Moss Park’s revitalization was once focused around a project boosted by Toronto condo king Brad Lamb. Nearly five years later, it stands as one of the city’s biggest real estate failures.
If there was a contest held to determine which downtown intersection was most in need of revitalization, Queen and Sherbourne would be an easy frontrunner. On its four corners, starting at the northwest and working clockwise, you have the edges of Moss Park; a small convenience mart with barred windows; a faded yellow low-rise building that houses a fried chicken joint called Krispy’s (previously it was a Popeyes Chicken & Seafood); and, finally, 134 Sherbourne St. (also known as 229 Queen St. E., pictured above), a vacant, century old, three-storey building that’s been boarded up and abandoned for the better part of a decade.
Heading north from the intersection, there’s a Salvation Army, some old apartment buildings, and a Dollarama. Go south just a block, and you’ll see new condo developments and restored historical buildings. Walk east and you’ll stumble into an area sometimes referred to as Toronto’s skid row, and if you head back towards Yonge you’ll find an increasing number of boutique storefronts and office buildings in old warehouses. In other words, it’s an intersection of disparities, and one that’s badly in need of a facelift.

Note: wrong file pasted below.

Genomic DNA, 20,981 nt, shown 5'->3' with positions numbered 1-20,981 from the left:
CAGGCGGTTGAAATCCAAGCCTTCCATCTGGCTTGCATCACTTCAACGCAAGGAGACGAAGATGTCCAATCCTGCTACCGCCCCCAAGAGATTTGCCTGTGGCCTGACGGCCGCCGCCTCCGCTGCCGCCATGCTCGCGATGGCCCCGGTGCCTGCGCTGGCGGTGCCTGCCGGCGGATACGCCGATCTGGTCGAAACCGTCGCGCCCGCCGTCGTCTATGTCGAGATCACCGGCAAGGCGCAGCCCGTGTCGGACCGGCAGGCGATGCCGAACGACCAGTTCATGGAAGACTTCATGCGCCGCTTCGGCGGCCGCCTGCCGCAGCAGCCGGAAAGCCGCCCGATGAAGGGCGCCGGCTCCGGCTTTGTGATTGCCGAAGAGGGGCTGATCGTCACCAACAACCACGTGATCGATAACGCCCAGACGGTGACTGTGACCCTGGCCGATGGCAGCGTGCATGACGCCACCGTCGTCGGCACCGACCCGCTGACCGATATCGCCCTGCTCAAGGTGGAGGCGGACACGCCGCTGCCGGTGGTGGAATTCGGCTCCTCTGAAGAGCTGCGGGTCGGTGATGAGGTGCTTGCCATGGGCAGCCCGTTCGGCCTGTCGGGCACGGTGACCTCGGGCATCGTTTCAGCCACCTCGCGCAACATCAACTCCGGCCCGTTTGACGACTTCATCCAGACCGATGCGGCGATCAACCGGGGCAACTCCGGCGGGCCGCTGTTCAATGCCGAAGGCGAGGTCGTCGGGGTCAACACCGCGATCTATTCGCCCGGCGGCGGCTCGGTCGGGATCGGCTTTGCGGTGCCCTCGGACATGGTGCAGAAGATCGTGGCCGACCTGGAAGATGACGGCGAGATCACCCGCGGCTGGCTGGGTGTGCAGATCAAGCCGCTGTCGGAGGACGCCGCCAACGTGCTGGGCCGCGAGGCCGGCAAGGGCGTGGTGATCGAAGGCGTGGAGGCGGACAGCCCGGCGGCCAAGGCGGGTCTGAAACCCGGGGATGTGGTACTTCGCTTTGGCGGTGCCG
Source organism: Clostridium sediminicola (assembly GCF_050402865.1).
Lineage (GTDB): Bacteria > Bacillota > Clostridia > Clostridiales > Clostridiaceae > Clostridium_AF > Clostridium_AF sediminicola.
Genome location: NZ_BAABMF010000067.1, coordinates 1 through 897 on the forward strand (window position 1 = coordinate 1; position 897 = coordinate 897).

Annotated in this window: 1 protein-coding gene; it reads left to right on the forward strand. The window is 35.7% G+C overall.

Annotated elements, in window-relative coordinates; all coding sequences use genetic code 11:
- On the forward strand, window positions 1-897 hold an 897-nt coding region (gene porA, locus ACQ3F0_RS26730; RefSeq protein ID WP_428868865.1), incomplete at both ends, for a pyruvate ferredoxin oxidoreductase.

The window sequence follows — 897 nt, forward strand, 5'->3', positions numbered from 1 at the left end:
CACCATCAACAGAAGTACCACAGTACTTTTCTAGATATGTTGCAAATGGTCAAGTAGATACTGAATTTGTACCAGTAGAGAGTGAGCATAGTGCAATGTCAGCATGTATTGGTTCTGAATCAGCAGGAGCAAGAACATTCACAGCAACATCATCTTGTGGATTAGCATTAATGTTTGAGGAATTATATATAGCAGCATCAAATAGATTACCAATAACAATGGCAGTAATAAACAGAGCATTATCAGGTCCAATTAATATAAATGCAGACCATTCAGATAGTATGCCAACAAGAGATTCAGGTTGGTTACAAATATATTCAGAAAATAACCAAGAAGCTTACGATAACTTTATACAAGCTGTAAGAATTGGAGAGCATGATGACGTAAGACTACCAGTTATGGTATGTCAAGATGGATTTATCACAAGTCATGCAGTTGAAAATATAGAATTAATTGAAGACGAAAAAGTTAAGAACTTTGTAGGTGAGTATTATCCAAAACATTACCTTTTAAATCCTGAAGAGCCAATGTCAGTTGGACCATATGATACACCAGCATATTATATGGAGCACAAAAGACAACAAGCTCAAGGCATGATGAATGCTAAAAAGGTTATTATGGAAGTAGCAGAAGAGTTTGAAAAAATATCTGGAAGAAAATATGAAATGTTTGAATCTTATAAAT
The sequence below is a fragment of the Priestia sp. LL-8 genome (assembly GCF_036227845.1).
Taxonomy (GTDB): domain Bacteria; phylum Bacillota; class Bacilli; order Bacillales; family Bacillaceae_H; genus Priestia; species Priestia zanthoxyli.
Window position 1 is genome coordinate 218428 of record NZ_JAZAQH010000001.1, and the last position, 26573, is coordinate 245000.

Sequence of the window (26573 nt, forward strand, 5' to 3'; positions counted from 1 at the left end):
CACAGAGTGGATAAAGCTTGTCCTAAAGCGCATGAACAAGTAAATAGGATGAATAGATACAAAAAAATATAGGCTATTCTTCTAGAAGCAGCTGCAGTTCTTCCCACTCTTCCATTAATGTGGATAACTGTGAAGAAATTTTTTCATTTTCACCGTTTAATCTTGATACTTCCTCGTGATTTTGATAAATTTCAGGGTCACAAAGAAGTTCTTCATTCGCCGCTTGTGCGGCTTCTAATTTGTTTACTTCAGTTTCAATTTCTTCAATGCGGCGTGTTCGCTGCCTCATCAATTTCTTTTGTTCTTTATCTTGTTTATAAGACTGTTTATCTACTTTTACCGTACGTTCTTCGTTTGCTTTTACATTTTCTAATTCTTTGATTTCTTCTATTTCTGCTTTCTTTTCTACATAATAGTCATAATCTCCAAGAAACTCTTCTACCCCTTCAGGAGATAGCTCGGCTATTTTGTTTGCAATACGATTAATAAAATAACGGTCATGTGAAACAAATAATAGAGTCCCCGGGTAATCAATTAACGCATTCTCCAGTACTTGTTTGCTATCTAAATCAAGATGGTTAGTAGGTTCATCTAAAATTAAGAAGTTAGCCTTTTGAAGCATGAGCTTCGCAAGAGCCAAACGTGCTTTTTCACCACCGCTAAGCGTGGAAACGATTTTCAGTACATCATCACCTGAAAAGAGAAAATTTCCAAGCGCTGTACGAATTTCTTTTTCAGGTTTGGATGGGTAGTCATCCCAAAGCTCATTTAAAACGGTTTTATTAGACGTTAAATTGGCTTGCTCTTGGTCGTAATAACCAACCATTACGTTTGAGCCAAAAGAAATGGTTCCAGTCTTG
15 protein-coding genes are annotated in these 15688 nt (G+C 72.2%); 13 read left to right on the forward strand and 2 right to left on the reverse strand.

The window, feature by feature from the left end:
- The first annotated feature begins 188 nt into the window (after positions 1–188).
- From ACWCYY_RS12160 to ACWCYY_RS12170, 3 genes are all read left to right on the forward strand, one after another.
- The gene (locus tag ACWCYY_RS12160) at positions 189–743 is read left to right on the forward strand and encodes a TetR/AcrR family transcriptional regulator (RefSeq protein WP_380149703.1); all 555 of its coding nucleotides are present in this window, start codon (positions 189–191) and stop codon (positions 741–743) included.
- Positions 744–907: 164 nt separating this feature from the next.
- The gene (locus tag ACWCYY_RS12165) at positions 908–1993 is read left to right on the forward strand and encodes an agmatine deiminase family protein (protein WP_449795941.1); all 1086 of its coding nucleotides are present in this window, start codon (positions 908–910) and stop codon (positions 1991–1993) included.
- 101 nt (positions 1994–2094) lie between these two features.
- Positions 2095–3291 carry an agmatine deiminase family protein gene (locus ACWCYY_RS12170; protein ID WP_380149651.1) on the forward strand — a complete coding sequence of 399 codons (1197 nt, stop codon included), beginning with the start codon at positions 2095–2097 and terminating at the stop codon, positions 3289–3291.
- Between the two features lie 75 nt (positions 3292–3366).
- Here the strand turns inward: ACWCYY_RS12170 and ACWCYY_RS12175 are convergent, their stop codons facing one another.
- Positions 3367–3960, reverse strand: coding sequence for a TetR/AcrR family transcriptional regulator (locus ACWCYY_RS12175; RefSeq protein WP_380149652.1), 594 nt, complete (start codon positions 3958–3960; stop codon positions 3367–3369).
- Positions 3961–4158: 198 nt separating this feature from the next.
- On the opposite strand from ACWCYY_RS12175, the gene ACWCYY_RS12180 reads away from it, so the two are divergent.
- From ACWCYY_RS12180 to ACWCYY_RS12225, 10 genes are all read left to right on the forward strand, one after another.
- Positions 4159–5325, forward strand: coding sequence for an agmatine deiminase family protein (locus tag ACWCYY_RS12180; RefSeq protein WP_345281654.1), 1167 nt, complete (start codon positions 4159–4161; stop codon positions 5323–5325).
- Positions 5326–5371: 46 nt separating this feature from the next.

Nearly seven years ago, there were plans to rejuvenate the area. A company called KC Developments sought to turn the old heritage building at the southwest corner of Queen and Sherbourne into a 10-storey, mixed-use residential building, with 60 condo units and retail on the ground floor, keeping the historical façade intact, of course. The name given to the new development was the Kormann House, a nod to the history of the building, which was originally built in the summer of 1897 as a hotel operated by a man named Frantz J. Kormann.
A document from the City of Toronto states the Kormann House’s heritage attributes as being archetypal of a “late 19th-century hotel anchoring the corner of a prominent intersection.” KC Developments seemingly felt the building had the ability to anchor a future development, as the company worked at drafting plans for the site—and rezoning to allow greater density—for years before an application was officially presented to the city in August 2006. And the name attached to it was none other than Brad Lamb, Toronto’s king of condo sales.